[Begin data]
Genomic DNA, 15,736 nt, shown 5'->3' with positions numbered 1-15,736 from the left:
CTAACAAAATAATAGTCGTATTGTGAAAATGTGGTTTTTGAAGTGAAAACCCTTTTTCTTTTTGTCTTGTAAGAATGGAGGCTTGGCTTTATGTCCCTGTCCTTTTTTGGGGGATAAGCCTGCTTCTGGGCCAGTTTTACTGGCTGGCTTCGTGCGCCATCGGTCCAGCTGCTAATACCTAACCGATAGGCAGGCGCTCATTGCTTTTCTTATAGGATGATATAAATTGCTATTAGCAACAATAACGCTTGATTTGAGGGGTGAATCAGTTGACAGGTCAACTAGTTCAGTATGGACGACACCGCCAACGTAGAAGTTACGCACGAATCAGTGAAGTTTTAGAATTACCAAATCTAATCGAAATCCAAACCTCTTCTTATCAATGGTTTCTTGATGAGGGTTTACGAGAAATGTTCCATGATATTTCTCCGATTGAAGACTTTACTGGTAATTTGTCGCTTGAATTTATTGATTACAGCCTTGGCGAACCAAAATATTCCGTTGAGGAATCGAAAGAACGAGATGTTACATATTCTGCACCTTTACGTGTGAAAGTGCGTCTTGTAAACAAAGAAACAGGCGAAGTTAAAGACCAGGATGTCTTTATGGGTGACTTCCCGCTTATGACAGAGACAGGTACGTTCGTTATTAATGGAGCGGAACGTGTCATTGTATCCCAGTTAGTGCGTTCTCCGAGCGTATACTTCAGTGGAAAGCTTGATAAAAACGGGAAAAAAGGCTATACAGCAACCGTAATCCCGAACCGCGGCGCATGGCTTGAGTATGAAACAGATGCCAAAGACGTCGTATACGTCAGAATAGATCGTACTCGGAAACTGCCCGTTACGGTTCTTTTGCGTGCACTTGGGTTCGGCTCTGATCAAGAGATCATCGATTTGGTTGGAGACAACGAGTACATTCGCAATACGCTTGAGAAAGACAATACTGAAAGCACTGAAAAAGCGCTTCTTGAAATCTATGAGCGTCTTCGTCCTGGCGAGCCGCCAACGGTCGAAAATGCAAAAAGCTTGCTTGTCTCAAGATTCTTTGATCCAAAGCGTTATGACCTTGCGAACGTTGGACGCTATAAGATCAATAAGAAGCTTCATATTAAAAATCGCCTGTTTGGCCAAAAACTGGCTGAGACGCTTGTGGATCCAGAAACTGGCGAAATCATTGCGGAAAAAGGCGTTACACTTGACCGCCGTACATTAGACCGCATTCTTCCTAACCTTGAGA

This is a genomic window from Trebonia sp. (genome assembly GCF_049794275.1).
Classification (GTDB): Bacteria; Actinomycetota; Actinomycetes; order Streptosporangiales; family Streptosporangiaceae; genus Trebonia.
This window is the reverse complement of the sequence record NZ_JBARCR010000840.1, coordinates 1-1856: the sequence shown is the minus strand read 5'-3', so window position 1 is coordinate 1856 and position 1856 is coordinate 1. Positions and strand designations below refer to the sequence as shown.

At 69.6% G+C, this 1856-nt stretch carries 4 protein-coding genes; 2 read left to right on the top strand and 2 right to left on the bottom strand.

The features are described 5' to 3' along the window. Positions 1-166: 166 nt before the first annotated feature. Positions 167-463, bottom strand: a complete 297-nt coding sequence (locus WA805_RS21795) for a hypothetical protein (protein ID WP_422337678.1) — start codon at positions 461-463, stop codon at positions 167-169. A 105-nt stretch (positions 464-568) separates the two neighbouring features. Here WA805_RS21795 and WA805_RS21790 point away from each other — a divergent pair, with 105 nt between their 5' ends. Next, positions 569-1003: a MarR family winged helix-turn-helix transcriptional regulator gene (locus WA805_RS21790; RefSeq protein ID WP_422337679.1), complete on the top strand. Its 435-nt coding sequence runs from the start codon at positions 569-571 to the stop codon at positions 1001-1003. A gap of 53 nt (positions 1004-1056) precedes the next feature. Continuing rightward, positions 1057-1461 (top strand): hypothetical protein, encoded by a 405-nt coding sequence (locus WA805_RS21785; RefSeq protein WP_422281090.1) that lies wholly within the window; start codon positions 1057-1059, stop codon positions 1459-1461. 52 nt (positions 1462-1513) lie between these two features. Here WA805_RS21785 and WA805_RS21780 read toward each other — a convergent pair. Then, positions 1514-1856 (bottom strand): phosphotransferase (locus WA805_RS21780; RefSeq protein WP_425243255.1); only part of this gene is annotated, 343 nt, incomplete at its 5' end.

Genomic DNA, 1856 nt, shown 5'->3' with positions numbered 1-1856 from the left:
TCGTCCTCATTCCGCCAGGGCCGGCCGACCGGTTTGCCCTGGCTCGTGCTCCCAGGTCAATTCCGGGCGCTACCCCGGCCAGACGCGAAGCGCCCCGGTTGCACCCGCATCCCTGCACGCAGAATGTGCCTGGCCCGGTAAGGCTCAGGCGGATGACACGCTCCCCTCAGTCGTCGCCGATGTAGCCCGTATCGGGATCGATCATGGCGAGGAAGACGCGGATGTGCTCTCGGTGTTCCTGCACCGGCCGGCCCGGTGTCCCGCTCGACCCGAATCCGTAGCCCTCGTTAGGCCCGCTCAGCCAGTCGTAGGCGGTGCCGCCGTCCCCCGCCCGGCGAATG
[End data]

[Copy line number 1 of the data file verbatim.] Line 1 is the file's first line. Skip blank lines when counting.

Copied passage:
Genomic DNA, 15,736 nt, shown 5'->3' with positions numbered 1-15,736 from the left: